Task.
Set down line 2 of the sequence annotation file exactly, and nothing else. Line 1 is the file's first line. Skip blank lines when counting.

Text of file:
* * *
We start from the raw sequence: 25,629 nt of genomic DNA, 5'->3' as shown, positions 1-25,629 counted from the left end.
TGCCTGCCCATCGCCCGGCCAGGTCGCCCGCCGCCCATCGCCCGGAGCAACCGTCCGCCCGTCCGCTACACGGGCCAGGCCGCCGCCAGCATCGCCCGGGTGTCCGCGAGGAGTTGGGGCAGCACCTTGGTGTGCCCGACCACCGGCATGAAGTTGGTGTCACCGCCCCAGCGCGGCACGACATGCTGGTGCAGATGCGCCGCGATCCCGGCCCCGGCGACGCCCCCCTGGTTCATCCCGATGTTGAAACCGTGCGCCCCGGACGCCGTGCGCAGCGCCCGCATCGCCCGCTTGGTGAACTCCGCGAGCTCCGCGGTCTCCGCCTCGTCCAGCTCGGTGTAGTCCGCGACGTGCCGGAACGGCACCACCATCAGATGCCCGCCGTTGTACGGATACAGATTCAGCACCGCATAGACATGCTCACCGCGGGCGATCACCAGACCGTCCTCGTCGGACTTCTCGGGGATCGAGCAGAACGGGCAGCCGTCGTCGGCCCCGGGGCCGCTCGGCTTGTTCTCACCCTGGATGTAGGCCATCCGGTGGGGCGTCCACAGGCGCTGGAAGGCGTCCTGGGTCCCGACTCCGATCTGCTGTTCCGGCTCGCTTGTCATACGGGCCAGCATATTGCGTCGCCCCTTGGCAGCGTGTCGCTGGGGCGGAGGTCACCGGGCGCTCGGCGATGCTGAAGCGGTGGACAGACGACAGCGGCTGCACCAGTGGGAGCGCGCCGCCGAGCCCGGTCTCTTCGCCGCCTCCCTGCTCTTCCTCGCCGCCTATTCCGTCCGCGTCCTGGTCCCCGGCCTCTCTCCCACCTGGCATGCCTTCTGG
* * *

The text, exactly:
TGCCTGCCCATCGCCCGGCCAGGTCGCCCGCCGCCCATCGCCCGGAGCAACCGTCCGCCCGTCCGCTACACGGGCCAGGCCGCCGCCAGCATCGCCCGGGTGTCCGCGAGGAGTTGGGGCAGCACCTTGGTGTGCCCGACCACCGGCATGAAGTTGGTGTCACCGCCCCAGCGCGGCACGACATGCTGGTGCAGATGCGCCGCGATCCCGGCCCCGGCGACGCCCCCCTGGTTCATCCCGATGTTGAAACCGTGCGCCCCGGACGCCGTGCGCAGCGCCCGCATCGCCCGCTTGGTGAACTCCGCGAGCTCCGCGGTCTCCGCCTCGTCCAGCTCGGTGTAGTCCGCGACGTGCCGGAACGGCACCACCATCAGATGCCCGCCGTTGTACGGATACAGATTCAGCACCGCATAGACATGCTCACCGCGGGCGATCACCAGACCGTCCTCGTCGGACTTCTCGGGGATCGAGCAGAACGGGCAGCCGTCGTCGGCCCCGGGGCCGCTCGGCTTGTTCTCACCCTGGATGTAGGCCATCCGGTGGGGCGTCCACAGGCGCTGGAAGGCGTCCTGGGTCCCGACTCCGATCTGCTGTTCCGGCTCGCTTGTCATACGGGCCAGCATATTGCGTCGCCCCTTGGCAGCGTGTCGCTGGGGCGGAGGTCACCGGGCGCTCGGCGATGCTGAAGCGGTGGACAGACGACAGCGGCTGCACCAGTGGGAGCGCGCCGCCGAGCCCGGTCTCTTCGCCGCCTCCCTGCTCTTCCTCGCCGCCTATTCCGTCCGCGTCCTGGTCCCCGGCCTCTCTCCCACCTGGCATGCCTTCTGG